Sanguivorous: Silent but Deadly
In a separate article this week, I mentioned my love of silent Horror movies, even offering to the reader a handy compiling, in order of their appearance in theaters, of all the notable genre efforts created before the advent of sound in film. I wouldn’t want you to think, however, that the creation of silent movies fully came to an end in 1929. There are a few still being made today. Remember that flick THE ARTIST, which was the (almost) silent film that won the Oscar for Best Picture a few years ago? Similarly, and of more interest to readers of this site, I would imagine, is SANGUIVOROUS, a Japanese film featuring a vampire and completely devoid of dialogue. Yes, I said “vampire.” That got your attention, didn’t it?
Permit me to cut-and-paste from the press release:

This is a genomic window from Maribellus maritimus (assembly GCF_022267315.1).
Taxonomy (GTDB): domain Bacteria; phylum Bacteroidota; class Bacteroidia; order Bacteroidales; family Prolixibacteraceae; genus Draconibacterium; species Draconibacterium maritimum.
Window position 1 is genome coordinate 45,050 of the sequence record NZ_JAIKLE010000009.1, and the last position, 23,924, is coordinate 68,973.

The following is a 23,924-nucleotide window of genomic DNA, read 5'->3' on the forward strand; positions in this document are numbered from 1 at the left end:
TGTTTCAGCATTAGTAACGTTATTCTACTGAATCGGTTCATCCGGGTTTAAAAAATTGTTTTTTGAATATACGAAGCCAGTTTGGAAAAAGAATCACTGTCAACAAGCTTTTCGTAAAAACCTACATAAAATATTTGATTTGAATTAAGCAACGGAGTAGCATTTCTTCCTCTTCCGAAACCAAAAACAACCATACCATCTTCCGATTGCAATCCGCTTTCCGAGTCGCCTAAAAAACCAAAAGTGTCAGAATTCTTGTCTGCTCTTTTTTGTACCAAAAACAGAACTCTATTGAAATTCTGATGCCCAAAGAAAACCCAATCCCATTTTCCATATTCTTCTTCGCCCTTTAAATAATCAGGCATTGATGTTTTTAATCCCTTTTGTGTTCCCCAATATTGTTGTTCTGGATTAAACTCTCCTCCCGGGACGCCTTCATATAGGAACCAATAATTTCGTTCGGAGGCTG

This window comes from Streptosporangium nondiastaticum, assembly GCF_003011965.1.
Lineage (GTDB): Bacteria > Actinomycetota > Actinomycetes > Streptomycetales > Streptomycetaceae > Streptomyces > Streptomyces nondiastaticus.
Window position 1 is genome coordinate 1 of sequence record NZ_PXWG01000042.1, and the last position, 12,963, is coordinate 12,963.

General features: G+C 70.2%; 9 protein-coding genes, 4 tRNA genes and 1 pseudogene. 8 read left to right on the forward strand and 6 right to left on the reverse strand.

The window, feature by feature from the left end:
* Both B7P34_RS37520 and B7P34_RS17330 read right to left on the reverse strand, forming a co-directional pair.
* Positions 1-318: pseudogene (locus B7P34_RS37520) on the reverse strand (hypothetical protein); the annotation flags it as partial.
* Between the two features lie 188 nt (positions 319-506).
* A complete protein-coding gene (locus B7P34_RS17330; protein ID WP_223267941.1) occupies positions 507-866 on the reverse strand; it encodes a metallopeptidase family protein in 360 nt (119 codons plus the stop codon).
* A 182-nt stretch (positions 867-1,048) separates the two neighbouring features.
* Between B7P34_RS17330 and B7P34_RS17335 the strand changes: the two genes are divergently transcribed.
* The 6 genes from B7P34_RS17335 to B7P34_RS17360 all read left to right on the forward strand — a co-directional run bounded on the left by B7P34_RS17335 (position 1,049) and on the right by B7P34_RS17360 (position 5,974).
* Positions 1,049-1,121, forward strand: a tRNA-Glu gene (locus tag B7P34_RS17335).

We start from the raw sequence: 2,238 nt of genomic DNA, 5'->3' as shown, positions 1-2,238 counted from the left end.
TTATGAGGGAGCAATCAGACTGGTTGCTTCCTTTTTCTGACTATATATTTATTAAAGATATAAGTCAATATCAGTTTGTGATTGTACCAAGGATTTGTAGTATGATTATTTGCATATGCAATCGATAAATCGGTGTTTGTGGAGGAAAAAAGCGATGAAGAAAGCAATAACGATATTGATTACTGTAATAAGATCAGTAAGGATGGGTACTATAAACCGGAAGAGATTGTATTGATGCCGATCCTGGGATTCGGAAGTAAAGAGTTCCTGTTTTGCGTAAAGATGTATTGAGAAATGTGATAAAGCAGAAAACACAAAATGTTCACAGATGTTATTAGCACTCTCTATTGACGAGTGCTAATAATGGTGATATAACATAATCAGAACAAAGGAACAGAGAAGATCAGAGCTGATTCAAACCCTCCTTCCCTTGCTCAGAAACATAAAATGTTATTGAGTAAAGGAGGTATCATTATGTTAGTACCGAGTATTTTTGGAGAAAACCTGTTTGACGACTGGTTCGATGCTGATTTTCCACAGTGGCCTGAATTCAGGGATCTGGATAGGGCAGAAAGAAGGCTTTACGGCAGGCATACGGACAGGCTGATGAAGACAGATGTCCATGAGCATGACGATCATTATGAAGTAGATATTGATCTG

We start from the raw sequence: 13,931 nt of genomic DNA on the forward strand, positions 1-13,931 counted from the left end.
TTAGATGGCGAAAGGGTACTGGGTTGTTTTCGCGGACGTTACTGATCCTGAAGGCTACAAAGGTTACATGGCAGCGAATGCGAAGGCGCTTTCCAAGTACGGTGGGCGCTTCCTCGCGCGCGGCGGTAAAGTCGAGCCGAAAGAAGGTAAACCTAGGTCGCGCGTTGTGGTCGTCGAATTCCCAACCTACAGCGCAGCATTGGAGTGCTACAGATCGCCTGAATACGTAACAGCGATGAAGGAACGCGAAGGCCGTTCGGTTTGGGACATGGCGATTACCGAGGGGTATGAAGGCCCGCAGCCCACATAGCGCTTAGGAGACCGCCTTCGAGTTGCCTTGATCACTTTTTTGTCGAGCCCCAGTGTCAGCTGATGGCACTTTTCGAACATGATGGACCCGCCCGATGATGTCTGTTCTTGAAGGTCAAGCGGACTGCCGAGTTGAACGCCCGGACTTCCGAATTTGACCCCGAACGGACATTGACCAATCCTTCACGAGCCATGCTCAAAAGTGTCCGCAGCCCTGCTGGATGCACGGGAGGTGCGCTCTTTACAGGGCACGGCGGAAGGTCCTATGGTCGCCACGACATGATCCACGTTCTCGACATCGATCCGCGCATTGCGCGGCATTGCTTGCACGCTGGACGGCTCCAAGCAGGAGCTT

“Tidepoint Pictures will release SANGUIVOROUS (“Kyuketsu”) on November 19th on DVD and Video-On-Demand. It is the first Japanese avant-garde, silent vampire movie ever made. The film focuses on a young woman suffering from mysterious physical ailments who’s horrified to discover that she’s descended from generations of vampires. When with her boyfriend, she struggles to control her peculiar appetite. But it’s in her blood…SANGUIVOROUS is written and directed by Japanese filmmaker Naoki Yoshimoto and features the renowned avant-garde butoh dancer Ko Murobushi. Earlier this year the film impressed audiences in New York, Philadelphia, Indianapolis, Baltimore, and DC with screenings in conjunction with live musical accompaniment by Japanese percussionist Tatsuya Nakatani and saxophonist Edward Wilkerson, Jr. This unprecedented event combined experimental filmmaking, cutting-edge contemporary music, dance theatre… and fangs.”
Stop. Just stop. You had us at “fangs.” (They did have us, right? I wouldn’t want to speak for you, but they sure had ME.)